If you want to get serious about turning your finances around and improving your financial well-being, you have to get real about where your finances stand right now.
This is the hardest part of the whole process! Many people get to this step, panic, get overwhelmed and give up. They don’t want to know how bad their financial situation is. They don’t want to face it.
So they give up and never rip off the Band-Aid.
I get it, I’ve been there. If your main financial concern is debt-related, it can really stink to look at just how much you owe.
This may be the hardest part, but it’s also the most important. If you want to move forward:
How much money do you really owe? How much savings do you really have? Look at your billing statements (credit cards, student loans, utilities, etc.) and write down how much you pay each month. Look at how much you spend on groceries, shopping, eating out, subscription services, etc.
Add it up and ask yourself - is this sustainable? Is it in line with your values and goals?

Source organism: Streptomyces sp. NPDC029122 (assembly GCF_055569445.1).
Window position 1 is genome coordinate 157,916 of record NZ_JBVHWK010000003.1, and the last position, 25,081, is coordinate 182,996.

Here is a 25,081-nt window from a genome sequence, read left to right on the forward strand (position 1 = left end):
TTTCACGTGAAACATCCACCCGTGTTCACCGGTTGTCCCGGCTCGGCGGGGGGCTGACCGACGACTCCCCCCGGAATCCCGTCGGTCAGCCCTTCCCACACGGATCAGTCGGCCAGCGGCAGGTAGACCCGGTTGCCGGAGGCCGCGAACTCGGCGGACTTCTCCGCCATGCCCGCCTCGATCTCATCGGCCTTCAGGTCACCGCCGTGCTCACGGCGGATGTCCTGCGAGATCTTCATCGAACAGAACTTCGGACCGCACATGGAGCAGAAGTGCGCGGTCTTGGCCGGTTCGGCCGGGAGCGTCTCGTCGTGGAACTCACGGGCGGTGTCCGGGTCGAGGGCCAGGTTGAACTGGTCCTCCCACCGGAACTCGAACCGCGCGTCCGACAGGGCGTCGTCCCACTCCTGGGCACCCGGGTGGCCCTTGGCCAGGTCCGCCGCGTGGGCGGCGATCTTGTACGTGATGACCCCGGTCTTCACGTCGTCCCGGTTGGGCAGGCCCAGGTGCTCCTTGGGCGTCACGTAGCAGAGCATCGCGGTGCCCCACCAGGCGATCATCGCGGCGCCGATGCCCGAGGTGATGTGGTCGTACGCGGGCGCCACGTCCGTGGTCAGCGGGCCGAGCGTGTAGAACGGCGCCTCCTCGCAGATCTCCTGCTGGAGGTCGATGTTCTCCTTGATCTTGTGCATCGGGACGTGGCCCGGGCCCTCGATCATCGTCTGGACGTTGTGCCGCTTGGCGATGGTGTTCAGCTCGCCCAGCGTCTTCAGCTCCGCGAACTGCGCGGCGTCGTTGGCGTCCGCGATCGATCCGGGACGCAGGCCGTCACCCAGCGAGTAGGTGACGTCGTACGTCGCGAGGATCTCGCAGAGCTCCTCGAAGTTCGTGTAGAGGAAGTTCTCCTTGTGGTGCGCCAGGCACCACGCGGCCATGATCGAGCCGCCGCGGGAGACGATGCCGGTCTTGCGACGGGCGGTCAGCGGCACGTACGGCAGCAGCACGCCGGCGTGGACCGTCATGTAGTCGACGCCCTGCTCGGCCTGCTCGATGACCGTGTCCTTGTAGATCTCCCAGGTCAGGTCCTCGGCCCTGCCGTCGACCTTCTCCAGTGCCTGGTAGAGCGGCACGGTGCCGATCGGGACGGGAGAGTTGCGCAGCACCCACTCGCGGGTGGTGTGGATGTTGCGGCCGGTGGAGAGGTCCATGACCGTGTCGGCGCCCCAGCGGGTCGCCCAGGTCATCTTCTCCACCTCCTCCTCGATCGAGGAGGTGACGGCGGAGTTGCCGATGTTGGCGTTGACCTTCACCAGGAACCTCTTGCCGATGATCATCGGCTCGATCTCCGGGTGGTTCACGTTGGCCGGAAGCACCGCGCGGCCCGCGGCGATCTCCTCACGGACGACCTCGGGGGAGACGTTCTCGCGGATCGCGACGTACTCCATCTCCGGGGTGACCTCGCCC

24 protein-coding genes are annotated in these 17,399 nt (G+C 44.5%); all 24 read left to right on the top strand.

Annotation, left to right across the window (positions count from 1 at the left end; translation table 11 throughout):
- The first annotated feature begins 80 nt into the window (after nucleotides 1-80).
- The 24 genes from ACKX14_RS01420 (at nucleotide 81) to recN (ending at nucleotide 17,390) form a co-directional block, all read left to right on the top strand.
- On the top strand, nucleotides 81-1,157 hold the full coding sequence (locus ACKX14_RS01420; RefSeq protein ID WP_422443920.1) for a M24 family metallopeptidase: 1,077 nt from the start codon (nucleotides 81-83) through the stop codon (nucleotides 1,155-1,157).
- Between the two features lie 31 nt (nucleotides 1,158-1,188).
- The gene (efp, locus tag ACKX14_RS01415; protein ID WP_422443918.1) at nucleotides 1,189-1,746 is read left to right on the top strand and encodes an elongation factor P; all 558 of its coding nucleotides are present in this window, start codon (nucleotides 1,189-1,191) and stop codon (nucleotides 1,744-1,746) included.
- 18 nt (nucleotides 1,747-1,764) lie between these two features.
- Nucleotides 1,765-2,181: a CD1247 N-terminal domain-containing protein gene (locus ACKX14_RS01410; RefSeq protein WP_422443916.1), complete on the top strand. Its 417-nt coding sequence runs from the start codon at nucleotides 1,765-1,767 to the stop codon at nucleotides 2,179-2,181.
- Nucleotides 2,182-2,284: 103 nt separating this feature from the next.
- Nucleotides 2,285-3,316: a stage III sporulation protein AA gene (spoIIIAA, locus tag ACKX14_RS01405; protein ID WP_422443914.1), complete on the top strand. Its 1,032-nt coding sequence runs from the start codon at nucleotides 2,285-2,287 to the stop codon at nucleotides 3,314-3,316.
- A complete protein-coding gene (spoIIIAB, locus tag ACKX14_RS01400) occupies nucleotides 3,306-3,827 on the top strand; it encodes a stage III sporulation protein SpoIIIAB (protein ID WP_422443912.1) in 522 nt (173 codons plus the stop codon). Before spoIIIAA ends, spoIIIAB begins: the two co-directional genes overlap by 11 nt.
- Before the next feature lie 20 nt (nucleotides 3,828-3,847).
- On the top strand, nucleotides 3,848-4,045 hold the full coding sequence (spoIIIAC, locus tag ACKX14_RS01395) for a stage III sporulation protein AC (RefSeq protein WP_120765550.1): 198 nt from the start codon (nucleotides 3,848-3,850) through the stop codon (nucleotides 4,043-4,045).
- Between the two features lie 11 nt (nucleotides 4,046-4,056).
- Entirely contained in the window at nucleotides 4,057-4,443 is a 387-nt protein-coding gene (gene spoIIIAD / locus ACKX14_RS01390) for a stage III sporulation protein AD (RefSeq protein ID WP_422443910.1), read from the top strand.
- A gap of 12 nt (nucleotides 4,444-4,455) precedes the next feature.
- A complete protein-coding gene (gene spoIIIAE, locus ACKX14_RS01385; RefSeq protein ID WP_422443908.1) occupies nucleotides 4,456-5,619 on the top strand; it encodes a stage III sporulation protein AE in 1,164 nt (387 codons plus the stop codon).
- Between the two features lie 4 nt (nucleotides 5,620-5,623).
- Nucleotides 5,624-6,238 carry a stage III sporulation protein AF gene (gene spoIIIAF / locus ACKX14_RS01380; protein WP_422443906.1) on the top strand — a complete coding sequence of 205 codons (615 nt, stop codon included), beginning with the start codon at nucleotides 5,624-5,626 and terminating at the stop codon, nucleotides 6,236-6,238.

If yes, congrats, you’re done! If no, let’s move forward and take action.
Once you’ve figured out your top one or two goals and have a realistic picture of your finances, it’s time to break your long-term goals into smaller steps. This is where it’s time to think S.M.A.R.T.
SMART goals are goals that are:
Actionable / Achievable
What does it mean to set SMART goals? It means you set goals you could realistically achieve with specific milestones to hit and measure your progress on the way to your larger goal.
Is your goal, for example, to save a $1,000 emergency fund? Try breaking that number down into smaller amounts, like $100 or even $10. Give yourself actionable steps to reach that savings, such as eating out just once a week instead of 3 times a week and putting the extra money in a savings account.
This makes working towards your larger goal more motivating.
Next, make sure your goal is actionable and realistic. You wouldn’t expect to lose 200 pounds in a week, so don’t expect yourself to completely change your financial habits overnight! When you fail to meet an unrealistic goal, you might give up.
BUT if your goal is more achievable, like losing 5 pounds over the next month, and you have a specific action plan in place to start walking 20 minutes a day and switch to salads for lunch, that goal is both realistic and achievable.
Finally, set a specific timeframe for each milestone. If you keep putting off your financial goals until later, you’ll never achieve them! So set deadlines for yourself.
The best part? You can use this approach to set goals for your life outside your finances too.